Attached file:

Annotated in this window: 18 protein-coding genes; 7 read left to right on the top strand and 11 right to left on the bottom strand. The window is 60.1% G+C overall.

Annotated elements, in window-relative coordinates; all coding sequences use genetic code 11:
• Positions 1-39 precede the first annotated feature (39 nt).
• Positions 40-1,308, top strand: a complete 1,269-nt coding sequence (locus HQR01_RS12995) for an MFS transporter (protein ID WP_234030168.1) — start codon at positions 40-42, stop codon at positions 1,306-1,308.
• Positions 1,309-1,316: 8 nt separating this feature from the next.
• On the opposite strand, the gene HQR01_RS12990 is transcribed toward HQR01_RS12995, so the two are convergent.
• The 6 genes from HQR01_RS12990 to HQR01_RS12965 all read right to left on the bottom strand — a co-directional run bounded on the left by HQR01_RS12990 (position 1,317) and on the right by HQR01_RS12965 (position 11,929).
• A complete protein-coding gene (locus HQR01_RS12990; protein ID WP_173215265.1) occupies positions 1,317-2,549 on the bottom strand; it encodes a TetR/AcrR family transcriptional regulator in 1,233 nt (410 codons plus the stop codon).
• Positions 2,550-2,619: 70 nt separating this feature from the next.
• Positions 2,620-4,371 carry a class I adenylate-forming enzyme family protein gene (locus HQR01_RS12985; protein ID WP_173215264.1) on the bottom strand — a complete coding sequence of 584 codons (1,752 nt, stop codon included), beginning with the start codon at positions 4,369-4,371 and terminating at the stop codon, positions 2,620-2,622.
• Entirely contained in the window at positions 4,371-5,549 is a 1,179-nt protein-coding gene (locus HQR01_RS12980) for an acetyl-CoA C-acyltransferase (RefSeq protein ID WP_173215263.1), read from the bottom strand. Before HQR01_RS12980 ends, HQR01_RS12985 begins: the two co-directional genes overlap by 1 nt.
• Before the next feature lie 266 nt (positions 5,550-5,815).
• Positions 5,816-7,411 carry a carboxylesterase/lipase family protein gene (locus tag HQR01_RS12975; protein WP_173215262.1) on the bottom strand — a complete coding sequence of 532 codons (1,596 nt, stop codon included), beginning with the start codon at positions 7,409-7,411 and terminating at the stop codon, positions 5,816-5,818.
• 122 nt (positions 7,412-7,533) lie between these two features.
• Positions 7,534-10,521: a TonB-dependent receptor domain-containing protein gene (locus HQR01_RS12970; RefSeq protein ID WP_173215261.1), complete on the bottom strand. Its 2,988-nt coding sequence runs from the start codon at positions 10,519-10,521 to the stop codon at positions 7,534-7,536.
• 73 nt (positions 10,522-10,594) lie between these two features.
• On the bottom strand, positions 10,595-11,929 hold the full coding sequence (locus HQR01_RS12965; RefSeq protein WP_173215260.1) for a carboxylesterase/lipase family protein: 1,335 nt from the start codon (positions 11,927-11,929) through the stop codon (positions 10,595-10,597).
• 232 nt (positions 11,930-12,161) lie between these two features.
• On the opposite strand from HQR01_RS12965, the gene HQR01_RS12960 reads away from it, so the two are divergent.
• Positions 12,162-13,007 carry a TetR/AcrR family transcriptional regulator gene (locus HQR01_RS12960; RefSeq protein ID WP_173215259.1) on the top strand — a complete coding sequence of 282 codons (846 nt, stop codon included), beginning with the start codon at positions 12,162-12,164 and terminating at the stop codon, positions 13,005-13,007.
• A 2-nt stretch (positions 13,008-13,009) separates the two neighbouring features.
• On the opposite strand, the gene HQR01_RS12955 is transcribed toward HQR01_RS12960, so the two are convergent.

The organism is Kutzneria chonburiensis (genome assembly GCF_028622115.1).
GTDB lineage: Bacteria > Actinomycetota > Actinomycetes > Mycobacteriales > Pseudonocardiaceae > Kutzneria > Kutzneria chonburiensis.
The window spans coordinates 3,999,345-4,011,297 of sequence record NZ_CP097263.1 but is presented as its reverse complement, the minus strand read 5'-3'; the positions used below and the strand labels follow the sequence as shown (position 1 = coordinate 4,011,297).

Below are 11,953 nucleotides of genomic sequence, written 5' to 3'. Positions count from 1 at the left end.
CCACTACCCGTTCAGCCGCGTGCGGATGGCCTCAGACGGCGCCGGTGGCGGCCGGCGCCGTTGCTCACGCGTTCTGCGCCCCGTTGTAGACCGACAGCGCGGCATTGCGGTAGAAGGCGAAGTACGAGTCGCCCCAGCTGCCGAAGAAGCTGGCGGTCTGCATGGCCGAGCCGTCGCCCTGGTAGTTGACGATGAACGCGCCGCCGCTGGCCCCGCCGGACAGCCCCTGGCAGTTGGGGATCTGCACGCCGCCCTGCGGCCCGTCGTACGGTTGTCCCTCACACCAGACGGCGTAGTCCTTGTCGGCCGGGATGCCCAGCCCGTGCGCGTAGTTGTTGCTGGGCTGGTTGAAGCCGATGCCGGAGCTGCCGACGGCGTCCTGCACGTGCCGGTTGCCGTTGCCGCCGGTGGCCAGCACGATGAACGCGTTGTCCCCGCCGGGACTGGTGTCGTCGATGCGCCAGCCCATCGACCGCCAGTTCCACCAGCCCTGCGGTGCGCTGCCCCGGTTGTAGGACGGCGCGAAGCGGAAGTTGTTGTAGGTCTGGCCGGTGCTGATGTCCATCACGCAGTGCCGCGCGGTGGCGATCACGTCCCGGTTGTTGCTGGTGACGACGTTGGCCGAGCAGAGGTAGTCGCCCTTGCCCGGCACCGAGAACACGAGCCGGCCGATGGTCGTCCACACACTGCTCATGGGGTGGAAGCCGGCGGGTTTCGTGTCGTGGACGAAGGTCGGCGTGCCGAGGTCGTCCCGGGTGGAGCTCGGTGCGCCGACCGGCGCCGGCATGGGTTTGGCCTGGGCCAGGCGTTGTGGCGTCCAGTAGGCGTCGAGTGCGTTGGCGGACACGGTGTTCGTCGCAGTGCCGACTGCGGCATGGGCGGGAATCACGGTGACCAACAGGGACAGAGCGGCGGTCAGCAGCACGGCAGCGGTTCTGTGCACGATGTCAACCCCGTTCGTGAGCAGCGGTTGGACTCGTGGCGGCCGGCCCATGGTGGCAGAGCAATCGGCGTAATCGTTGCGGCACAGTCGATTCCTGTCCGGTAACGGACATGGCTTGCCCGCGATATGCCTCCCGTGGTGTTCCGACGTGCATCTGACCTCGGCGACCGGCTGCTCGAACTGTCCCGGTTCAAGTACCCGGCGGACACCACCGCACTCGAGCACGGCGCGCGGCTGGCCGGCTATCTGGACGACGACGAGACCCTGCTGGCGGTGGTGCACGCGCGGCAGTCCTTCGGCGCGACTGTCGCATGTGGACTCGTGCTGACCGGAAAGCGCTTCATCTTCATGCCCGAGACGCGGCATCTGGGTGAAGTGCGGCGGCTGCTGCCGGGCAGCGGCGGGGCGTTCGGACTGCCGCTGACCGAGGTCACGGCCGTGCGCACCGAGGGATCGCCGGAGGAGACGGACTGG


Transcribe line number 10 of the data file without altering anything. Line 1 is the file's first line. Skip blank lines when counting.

• Positions 2,620-4,371 carry a class I adenylate-forming enzyme family protein gene (locus HQR01_RS12985; protein ID WP_173215264.1) on the bottom strand — a complete coding sequence of 584 codons (1,752 nt, stop codon included), beginning with the start codon at positions 4,369-4,371 and terminating at the stop codon, positions 2,620-2,622.